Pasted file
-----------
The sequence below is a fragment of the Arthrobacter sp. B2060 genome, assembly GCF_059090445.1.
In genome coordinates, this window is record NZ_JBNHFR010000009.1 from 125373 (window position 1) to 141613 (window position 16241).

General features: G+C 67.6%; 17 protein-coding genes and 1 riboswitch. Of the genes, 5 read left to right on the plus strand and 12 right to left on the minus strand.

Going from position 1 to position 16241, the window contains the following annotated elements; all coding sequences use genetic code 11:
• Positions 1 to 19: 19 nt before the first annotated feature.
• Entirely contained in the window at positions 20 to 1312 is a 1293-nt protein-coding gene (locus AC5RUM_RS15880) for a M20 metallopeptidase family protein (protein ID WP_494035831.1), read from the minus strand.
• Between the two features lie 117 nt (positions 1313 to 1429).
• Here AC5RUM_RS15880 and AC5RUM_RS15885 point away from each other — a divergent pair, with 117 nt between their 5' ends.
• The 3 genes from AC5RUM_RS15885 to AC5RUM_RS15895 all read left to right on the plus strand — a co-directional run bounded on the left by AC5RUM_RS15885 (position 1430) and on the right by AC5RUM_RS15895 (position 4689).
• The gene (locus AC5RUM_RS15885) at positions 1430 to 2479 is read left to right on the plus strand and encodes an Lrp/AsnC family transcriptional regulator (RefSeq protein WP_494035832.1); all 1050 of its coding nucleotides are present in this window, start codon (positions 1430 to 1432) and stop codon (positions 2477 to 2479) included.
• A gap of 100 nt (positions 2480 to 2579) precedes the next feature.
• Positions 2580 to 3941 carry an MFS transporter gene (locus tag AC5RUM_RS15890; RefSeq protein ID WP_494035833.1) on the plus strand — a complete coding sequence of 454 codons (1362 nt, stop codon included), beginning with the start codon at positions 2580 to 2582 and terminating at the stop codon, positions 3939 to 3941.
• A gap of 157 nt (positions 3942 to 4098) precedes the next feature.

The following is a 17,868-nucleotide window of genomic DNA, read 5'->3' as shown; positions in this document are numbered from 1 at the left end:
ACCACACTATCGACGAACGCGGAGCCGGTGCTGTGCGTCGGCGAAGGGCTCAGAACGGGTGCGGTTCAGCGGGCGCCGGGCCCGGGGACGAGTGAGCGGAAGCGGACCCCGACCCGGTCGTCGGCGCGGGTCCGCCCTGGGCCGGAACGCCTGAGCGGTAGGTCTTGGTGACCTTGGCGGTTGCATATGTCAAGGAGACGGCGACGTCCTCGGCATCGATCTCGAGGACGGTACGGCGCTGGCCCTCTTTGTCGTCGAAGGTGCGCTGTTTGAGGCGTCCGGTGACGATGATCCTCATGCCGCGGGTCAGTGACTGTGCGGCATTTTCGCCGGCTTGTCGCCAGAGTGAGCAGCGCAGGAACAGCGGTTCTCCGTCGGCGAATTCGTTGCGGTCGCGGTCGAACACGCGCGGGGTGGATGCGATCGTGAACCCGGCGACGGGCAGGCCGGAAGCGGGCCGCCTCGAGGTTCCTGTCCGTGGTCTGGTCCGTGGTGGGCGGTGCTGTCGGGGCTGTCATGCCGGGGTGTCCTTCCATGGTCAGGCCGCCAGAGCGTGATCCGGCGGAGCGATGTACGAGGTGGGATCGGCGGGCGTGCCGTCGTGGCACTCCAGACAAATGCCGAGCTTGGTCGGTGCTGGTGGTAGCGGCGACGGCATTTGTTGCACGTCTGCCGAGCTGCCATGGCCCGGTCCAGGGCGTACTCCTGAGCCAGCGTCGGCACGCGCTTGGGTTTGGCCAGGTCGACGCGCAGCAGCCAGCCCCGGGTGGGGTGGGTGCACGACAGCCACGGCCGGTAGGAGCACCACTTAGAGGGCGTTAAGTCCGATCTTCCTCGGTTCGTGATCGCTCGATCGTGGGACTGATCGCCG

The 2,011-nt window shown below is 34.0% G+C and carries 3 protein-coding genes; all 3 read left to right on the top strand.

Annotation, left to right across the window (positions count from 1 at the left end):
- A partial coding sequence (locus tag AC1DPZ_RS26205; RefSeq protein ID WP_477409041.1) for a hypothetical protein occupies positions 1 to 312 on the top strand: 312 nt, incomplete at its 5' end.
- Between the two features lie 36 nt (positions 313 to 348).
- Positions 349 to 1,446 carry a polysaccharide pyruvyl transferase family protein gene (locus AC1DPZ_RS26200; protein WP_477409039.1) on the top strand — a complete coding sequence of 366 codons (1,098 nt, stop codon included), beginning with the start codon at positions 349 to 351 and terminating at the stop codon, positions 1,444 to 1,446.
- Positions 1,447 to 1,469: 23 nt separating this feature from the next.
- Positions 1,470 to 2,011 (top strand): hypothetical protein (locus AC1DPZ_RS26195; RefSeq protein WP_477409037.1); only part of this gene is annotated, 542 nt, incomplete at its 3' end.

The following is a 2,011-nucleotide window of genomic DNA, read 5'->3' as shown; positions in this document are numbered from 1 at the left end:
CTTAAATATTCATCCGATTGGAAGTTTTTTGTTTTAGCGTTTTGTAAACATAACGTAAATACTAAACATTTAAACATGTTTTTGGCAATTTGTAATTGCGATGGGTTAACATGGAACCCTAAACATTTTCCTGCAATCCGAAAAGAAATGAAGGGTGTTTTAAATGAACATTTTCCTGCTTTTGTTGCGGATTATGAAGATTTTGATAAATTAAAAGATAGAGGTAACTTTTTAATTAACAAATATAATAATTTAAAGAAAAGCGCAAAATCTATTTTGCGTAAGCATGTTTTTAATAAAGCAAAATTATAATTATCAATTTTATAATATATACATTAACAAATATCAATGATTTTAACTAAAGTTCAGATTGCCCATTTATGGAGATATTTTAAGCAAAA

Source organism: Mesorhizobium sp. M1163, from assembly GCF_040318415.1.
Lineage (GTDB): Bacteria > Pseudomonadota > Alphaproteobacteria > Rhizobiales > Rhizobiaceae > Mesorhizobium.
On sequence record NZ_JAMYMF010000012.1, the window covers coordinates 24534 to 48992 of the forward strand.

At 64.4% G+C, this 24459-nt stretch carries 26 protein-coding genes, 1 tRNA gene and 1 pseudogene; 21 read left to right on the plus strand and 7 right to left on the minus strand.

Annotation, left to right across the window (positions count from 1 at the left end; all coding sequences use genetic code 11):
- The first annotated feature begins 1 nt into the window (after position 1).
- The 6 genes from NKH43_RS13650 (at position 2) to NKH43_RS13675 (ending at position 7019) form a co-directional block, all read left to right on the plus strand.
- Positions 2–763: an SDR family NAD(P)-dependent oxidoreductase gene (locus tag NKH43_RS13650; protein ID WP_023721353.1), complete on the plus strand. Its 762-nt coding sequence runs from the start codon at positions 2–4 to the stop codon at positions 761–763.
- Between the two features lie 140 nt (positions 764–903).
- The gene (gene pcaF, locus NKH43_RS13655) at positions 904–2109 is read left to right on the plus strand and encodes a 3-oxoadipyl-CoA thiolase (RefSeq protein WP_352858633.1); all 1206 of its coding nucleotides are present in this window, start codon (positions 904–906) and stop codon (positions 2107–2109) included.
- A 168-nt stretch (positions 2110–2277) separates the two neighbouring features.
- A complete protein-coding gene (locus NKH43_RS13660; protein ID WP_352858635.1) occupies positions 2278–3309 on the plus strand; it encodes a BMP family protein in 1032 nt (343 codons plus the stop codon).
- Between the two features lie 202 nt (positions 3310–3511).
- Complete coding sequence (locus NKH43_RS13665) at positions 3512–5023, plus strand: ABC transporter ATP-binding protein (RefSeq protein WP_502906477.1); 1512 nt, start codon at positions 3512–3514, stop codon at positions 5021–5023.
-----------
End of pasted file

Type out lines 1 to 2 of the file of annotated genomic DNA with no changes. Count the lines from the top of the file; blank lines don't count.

The sequence below is a fragment of the Arthrobacter sp. B2060 genome, assembly GCF_059090445.1.
In genome coordinates, this window is record NZ_JBNHFR010000009.1 from 125373 (window position 1) to 141613 (window position 16241).